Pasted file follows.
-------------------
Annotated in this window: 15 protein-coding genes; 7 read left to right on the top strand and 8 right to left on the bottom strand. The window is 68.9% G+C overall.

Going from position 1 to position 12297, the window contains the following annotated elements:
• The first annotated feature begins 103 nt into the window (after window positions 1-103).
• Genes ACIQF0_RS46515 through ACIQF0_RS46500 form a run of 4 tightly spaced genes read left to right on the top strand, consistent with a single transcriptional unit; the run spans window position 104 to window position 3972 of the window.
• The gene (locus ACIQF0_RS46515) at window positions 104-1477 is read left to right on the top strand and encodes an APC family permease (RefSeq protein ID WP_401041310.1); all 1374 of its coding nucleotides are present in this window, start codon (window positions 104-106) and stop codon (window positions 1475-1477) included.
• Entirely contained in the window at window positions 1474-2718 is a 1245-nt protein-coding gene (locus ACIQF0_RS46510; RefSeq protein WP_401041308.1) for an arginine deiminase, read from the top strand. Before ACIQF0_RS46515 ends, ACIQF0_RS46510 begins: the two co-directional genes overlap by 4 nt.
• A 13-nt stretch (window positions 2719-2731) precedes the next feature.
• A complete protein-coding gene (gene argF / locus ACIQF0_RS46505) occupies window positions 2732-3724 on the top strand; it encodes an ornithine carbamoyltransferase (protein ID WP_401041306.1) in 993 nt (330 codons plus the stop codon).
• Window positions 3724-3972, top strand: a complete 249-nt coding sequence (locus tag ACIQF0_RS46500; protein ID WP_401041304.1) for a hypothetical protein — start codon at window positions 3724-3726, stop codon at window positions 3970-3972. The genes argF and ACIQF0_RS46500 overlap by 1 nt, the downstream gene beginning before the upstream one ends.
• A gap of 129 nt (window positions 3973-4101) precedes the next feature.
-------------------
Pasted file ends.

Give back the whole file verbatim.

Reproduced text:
Annotated in this window: 15 protein-coding genes; 7 read left to right on the top strand and 8 right to left on the bottom strand. The window is 68.9% G+C overall.

Going from position 1 to position 12297, the window contains the following annotated elements:
• The first annotated feature begins 103 nt into the window (after window positions 1-103).
• Genes ACIQF0_RS46515 through ACIQF0_RS46500 form a run of 4 tightly spaced genes read left to right on the top strand, consistent with a single transcriptional unit; the run spans window position 104 to window position 3972 of the window.
• The gene (locus ACIQF0_RS46515) at window positions 104-1477 is read left to right on the top strand and encodes an APC family permease (RefSeq protein ID WP_401041310.1); all 1374 of its coding nucleotides are present in this window, start codon (window positions 104-106) and stop codon (window positions 1475-1477) included.
• Entirely contained in the window at window positions 1474-2718 is a 1245-nt protein-coding gene (locus ACIQF0_RS46510; RefSeq protein WP_401041308.1) for an arginine deiminase, read from the top strand. Before ACIQF0_RS46515 ends, ACIQF0_RS46510 begins: the two co-directional genes overlap by 4 nt.
• A 13-nt stretch (window positions 2719-2731) precedes the next feature.
• A complete protein-coding gene (gene argF / locus ACIQF0_RS46505) occupies window positions 2732-3724 on the top strand; it encodes an ornithine carbamoyltransferase (protein ID WP_401041306.1) in 993 nt (330 codons plus the stop codon).
• Window positions 3724-3972, top strand: a complete 249-nt coding sequence (locus tag ACIQF0_RS46500; protein ID WP_401041304.1) for a hypothetical protein — start codon at window positions 3724-3726, stop codon at window positions 3970-3972. The genes argF and ACIQF0_RS46500 overlap by 1 nt, the downstream gene beginning before the upstream one ends.
• A gap of 129 nt (window positions 3973-4101) precedes the next feature.